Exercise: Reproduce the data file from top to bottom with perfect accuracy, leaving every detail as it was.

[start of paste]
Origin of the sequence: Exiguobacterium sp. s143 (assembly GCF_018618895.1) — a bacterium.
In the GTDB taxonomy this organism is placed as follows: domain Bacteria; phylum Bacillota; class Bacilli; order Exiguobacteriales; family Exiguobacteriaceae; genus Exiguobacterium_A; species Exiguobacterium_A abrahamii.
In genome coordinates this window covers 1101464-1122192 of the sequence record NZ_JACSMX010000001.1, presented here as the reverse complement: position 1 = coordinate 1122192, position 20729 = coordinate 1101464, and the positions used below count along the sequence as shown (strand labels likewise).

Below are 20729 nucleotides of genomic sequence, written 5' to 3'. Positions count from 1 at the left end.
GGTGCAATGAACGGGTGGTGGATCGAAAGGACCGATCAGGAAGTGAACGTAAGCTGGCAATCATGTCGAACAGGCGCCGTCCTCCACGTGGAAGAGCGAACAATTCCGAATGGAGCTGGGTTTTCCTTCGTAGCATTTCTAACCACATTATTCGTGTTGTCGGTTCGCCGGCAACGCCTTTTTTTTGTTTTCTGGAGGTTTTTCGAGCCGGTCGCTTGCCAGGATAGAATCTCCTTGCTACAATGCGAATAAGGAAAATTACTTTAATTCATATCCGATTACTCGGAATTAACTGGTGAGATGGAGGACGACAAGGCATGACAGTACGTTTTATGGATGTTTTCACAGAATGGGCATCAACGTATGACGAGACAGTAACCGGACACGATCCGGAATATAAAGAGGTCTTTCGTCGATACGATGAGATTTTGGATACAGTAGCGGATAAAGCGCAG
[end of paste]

Origin of the sequence: Exiguobacterium sp. s143 (assembly GCF_018618895.1) — a bacterium.
In the GTDB taxonomy this organism is placed as follows: domain Bacteria; phylum Bacillota; class Bacilli; order Exiguobacteriales; family Exiguobacteriaceae; genus Exiguobacterium_A; species Exiguobacterium_A abrahamii.
In genome coordinates this window covers 1101464-1122192 of the sequence record NZ_JACSMX010000001.1, presented here as the reverse complement: position 1 = coordinate 1122192, position 20729 = coordinate 1101464, and the positions used below count along the sequence as shown (strand labels likewise).

Below are 20729 nucleotides of genomic sequence, written 5' to 3'. Positions count from 1 at the left end.
GGTGCAATGAACGGGTGGTGGATCGAAAGGACCGATCAGGAAGTGAACGTAAGCTGGCAATCATGTCGAACAGGCGCCGTCCTCCACGTGGAAGAGCGAACAATTCCGAATGGAGCTGGGTTTTCCTTCGTAGCATTTCTAACCACATTATTCGTGTTGTCGGTTCGCCGGCAACGCCTTTTTTTTGTTTTCTGGAGGTTTTTCGAGCCGGTCGCTTGCCAGGATAGAATCTCCTTGCTACAATGCGAATAAGGAAAATTACTTTAATTCATATCCGATTACTCGGAATTAACTGGTGAGATGGAGGACGACAAGGCATGACAGTACGTTTTATGGATGTTTTCACAGAATGGGCATCAACGTATGACGAGACAGTAACCGGACACGATCCGGAATATAAAGAGGTCTTTCGTCGATACGATGAGATTTTGGATACAGTAGCGGATAAAGCGCAG